On April 28, Black wrote to Jones that he’d received his first call from a resident wondering if Tavaci was seeking higher-density zoning. “I told him, of course, that Tavaci isn’t doing anything right now, as they are not.”
After speaking with Diehl in June and July, Black wrote to Diehl that he “tried to incorporate everything we talked about,” including 90-foot condo towers. Unlike previous drafts, this one explicitly said that the zone was intended for resort uses.
The planning commission heard a presentation from Black on Aug. 5 about the Tavaci plan. Meeting minutes show that no members of the public commented. “Nobody showed up, but whose fault is that?” Diehl says. “The meeting [agen das] are published.”
Resident Bill Carrigan complains, however, that the agenda items said nothing about Tavaci or proposed 90-foot towers on the foothill. Carrigan says residents who are concerned now would have attended that meeting—and others—if the real implications were more clearly defined on the agenda.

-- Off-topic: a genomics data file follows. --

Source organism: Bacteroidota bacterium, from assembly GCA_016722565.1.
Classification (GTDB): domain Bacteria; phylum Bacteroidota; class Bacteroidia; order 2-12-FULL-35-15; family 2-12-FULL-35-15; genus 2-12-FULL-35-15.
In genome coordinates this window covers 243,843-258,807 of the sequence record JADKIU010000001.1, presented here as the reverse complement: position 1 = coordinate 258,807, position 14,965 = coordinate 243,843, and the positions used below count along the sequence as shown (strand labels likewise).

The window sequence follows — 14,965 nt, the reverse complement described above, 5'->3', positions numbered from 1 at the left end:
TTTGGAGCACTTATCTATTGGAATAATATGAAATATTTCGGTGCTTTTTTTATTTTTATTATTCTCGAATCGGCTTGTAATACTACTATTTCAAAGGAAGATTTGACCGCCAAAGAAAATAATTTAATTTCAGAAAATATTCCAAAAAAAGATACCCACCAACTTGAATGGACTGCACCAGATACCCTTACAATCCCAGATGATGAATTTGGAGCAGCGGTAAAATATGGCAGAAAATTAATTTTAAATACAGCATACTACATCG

Even Stillman says she knew nothing of the potential for a Tavaci rezone until after that August meeting when the commission made a positive recommendation. She wasn’t the only one taken by surprise: Even some planning commission members apparently misunderstood what they had voted on.
Cullimore says, “At least the [planning commissioners] that I talked to claimed to have missed the fact that it could be 90-foot buildings. They were focused on density issues … and totally missed the height thing.”
The Cottonwood Heights City Council was scheduled to hear the proposal next, though its members were also unprepared, Cullimore and Stillman say, because no one on the council except Jones knew about the plans. Cullimore, however, did not place the blame for that lack of education on Black. In an e-mail about Black’s role in the August presentation to the planning commission, he wrote, “You were caught in a difficult situation with a councilman pressing you for actions. It was unfortunate Bruce [Jones] chose to take that approach. Usually, city-initiated zoning ordinances should come from the council, not an individual councilman.”
Still, Jones continued his cajoling of Black, writing several e-mails at the end of October to push the council vote on the rezone and ensure that it would happen “while I’m still around.” Jones did not run for re-election and will be replaced in January. On Oct. 23, Black told Jones and Cullimore he thought they only wanted the ordinance voted on by the end of the year, and that it would be impossible to amend the general plan simultaneously. Jones protested, but Cullimore says now that Black’s advice ruled the day and only the ordinance will be voted on by year’s end.